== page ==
“Hey!” Van exclaimed suddenly. “Aren't you going to see him this vacation?”
romance is in the air,” Stanley said.
“Don't get all worked up,” Quinn muttered. “I'm going to his engagement party. Actually, I'm going to Margery O'Malley's engagement party. Tommy Flanagan just happens to be the person she's marrying. Otherwise I'd drop dead before I'd show up.”
Van peered at her. “Your freckles just got darker. You must really hate him.” Quinn rolled her eyes. “No, really,” Van insisted. “Look, Stan. Isn't that amazing?”
Stanley obligingly twisted his head around to view Quinn's freckles. “Topographical map of Ireland, right there,” he said. “How come Tommy Flannelman dumped you?”
“Flanagan. I told you. He was a shit. The only potential Marvin the Magnificent I have ever known, and he turned out to be El Creep.”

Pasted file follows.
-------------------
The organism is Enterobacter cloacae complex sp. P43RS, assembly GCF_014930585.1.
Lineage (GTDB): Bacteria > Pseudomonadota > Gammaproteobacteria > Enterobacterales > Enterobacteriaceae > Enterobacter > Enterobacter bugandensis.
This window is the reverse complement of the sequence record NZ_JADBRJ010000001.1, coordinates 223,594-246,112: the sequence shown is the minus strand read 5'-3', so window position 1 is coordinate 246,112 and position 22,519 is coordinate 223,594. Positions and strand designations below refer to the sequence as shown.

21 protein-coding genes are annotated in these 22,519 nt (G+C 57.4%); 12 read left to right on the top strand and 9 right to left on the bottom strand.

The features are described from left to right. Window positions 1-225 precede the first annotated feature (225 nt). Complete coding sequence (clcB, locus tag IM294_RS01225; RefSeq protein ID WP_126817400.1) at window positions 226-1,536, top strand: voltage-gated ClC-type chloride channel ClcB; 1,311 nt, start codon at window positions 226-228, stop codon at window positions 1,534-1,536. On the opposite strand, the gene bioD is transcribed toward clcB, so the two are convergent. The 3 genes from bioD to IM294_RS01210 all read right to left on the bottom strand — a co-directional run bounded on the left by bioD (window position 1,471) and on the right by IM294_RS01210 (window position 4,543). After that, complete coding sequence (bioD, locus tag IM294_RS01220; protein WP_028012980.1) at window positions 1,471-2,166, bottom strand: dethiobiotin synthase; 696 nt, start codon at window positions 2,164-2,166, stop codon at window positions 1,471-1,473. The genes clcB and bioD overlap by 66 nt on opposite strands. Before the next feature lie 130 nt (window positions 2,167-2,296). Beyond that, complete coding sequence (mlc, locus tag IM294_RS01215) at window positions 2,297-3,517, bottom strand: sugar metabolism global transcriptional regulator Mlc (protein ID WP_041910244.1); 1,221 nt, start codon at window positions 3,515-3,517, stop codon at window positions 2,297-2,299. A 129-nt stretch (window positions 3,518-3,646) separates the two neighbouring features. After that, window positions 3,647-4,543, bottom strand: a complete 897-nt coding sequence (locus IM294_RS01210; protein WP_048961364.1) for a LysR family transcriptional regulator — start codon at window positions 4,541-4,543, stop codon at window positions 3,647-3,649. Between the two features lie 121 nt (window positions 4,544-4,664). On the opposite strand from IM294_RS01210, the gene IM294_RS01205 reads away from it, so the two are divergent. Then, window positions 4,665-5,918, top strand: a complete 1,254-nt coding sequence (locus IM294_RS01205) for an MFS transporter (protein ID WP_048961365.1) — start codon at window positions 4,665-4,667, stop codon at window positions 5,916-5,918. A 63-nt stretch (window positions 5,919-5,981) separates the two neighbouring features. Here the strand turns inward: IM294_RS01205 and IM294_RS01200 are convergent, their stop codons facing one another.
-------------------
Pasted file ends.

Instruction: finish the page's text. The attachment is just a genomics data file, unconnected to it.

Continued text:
“Oh, Lord, Marvin again,” Van said. “I don't like to disillusion you, dearest, but there's no such thing as the perfect man.”
“I resent that,” Stanley said.
“Marvin will be perfect,” Quinn protested. “Body beautiful and mind
Four-oh average, of course. Poetic soul. Man of my dreams. Although,” she added, “if he turns up at Margery's party, he won't have a four-oh. I'll be the only one there who goes to college. But he could still be brilliant. Tommy was.”
“How come he didn't go to college, then?” Stanley asked.
“Thought it was a waste of time. He got a full scholarship to B.U., the jerk. Can you believe anything so ridiculous?”
“What's he doing now?” Van asked.
“He works at a bank. He's doing all right, I guess, but I haven't seen him in three years.” She watched out the window as the Berkshire foothills smoothed out into long, flat fields. “Maybe I should have been a nun,” she murmured to herself, and fell silent. Holiday traffic was beginning to crowd the turnpike. The van clattered into the left lane to overtake a slow-moving caravan of cars. A campaign poster, remnant of the election three weeks ago, whizzed past: